An endeavor that motivates and energizes teachers | Aga Khan Academies

An endeavor that motivates and energizes teachers

09 July 2018

The power of Action Research as a tool for Teacher Professional Growth

The Action Research Project is more than just a requirement of the Teacher Preparation Program (TPP) at the Aga Khan Academy Hyderabad. It is an endeavor that motivates and energizes teachers to explore the art and craft of teaching. As their mentor, I can see the growth that has ensued through the Action Research process. As teachers immerse themselves in academic literature and make sense of the theories and constructs, continually asking questions – they are excited about utilizing diverse ways of teaching and learning in their classroom. They have expressed that while it has been challenging at times, they have emerged stronger and more confident in their pedagogical knowledge through the process. After months of poring over academic literature and many drafts of their Action Research Proposal, most of them are at the data collection stage. I am as excited as they are to find out the outcomes of their analyses.

What is the best way to teach so that students get excited about learning? How do I engage and motivate students? How do I get students to take ownership of their learning? How do different models of Inquiry work? These are some of questions that teacher Afeera Maryam is determined to find out through her Action Research Project. What is the best way to teach students how to learn? What are some Approaches to Learning? How I can explicitly teach students learning skills? How I can teach media literacy skills? Should I use structured or guided inquiry? These questions intrigue teacher Manali Laskar and form the basis of her research.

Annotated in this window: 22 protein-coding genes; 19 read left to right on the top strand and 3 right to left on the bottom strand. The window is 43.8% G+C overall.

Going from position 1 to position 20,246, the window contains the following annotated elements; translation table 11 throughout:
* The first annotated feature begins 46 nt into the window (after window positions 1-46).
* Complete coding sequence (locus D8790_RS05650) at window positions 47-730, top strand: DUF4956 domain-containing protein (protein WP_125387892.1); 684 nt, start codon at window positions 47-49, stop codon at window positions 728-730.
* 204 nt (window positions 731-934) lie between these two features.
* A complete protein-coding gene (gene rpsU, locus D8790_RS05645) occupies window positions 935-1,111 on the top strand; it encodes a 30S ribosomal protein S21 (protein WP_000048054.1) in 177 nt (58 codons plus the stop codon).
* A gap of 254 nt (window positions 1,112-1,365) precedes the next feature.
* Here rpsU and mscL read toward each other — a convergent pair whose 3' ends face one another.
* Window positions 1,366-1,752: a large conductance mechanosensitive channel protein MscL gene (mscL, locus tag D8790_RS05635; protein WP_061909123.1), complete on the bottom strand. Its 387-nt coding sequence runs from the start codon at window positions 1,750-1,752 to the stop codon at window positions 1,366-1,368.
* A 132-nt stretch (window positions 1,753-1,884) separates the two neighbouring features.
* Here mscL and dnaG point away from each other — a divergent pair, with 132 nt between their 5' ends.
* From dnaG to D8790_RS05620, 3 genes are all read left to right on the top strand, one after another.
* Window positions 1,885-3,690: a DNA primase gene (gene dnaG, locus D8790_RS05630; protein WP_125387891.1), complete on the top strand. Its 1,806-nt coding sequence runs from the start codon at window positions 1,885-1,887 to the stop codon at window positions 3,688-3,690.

How does mindset affect student performance? Does a fixed Mindset and growth mindset correlate with academic achievement? The impact of mindset is an area that teacher Nivedita Paul feels strongly about and has chosen as the focus of her research. How do we differentiate instruction in reading for students in primary school? What does differentiation look like in a classroom? Teacher Ekta Lalani has expressed that she has been grappling with these questions since she started her career teaching the primary grades.

How do I teach my students who are at distinctly different levels of language in my Dari language class? Will differentiated instruction really help me address their varying needs? These are questions that teacher Gulandam Sarwari hopes to answer to help her reach all her students. What are the different forms of inquiry and how can they be employed in different and relevant contexts? How can I get students to think conceptually? How can I use concepts as a guide to plan teaching and learning? How are the ideas of Paulo Freire and Neil Postman relevant today?  These are questions that teacher Himani Sood has been wrestling with and hopes to come up with solutions and answers

Balancing Action Research whilst meeting all the demands placed on a teacher is not easy; however, one way that works is to weave the research into one’s long term and short-term teaching plan, fully integrating research within one’s classroom practice so it is not an add-on. Rather than viewing theory as separate from practice, teachers can now theorize on their own practice.

By Sandra Fonseca